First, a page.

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The Reality Of The Gender Wage Gap
In today's society, there are still some who do not believe that men are paid more than their female counterparts. This is because these skeptics based on their perspectives, on the gender gap situation, are attributing the disparity in earnings to the less/lack of education or experience on the part of feminine counterparts. But according to the US Government Accountability Office (GAO) (aka The General Accounting Office) majority of the reasons for the pay gap could not be accounted for by the above-listed variables, but were attributed to discrimination, in this case, based on sex. This discrimination over a working lifetime has resulted in the loss of significant wages, also affecting pensions and social security.
On the average, according to the census bureau, women generally earn about 80 cents on the dollar to men. Put in a better perspective, a 20 cents wage difference sums up to a loss of about $10,000 per year median salary, and over a working lifetime, between 700,000 -2 million dollars. The wage gap varies based on job sector, Job caliber/paycheck size and ethnicity, e.g., Hispanic and black women are hit the hardest.
But who is going to believe or take all of these facts about wage gap seriously if organizations, countries, and people that matter/opinion leaders are not talking or doing anything about it?
Well, they seriously are. For example, an organization, National Committee On Pay Equity (NCPE), which comprises civil right organizations, labor unions, religious, professionals, legal associations and women of caliber are at the forefront of the battle to bridge the pay gap between men and women. One of the ways that the organization has gone about it was to set up a Tuesday in April as a symbolic day to remind everyone of how much longer full-time working women need to work to earn the same pay that men earned the year before. And so far, the organization has been influential in the reduction of pay gap which went from 59 cents in 1963, when the equal pay act was signed, to the current 80 cents on the dollar.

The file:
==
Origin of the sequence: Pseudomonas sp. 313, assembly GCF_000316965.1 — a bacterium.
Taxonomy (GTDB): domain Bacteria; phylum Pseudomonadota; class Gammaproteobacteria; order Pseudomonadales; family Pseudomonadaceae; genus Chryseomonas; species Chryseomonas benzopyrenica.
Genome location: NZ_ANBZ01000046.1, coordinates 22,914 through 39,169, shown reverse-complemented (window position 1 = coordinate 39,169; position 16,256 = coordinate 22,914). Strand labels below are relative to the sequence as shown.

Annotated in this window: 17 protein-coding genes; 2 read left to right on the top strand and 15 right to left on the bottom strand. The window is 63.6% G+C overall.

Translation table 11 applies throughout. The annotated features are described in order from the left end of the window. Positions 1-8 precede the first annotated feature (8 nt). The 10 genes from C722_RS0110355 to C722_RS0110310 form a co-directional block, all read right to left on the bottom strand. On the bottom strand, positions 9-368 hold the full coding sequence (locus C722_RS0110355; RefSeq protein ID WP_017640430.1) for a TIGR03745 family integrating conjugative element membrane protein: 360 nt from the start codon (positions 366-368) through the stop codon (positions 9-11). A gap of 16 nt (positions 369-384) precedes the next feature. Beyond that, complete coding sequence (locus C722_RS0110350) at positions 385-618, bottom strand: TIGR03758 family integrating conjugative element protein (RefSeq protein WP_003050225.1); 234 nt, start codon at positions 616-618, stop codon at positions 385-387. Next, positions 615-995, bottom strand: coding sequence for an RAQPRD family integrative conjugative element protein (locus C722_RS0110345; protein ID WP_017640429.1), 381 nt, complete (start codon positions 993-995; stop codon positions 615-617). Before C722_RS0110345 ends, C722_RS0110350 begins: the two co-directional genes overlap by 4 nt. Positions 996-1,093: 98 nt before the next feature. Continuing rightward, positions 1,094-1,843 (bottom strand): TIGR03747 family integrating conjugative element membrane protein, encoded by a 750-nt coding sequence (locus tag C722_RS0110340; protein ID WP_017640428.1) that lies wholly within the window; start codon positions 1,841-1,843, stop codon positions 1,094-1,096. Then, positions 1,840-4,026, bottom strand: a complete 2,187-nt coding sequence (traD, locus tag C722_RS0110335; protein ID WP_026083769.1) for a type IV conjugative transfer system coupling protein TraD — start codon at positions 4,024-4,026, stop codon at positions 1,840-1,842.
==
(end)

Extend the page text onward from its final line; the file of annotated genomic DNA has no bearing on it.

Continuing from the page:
If the gender gap was a myth, as perceived in some school of thoughts, why would these people who probably have a lot on their plates be so bent on doing something about it? Maybe because they have nothing better to do with their time!
If at this juncture, this does not convince anyone of the reality and seriousness of the pay gap situation then keep reading to learn about what is happening in Iceland.
The country Iceland, in January of 2018, passed and enforced a law which makes it illegal for women to be paid less than men. The country is the first in the world to blaze the trail with such a feat. According to the law, companies with more than 25 employees are expected to secure a government equal-pay-policy certificate. But to get the certificate, these companies have to first prove that their females employees are paid equally like their male counterparts. Failure to provide the proof for the certificate would result in a fine.
It won't be logical if anyone would think a whole country would want to make an ass of themselves by indulging in such a myth? Let not stop here, as there are more pieces of evidence to back the reality of the wage gap like comments and actions from notable figures and celebrities.
- President Obama: "I'm here to say we will close the wage gap."
- Venus Williams: "I think in the Grand Slam events, it should be equal pay, and I think the ladies should do something about it instead of just accepting it for years to come."
- Ivanka Trump: "#EqualPayDay is a reminder that women deserve equal pay for equal work. We must work to close the gender pay gap!"
- Hilary Clinton: "The gender wage gap is even wider for women of color. It's time to ensure equal pay."
- Oprah Winfrey threatened to go on strike if her female producers were not paid appropriately
If these informed and respected people, organizations and countries who see the seriousness of pay gap are willing to talk about it and also do something about it, then why would anyone still believe the pay gap to be a myth?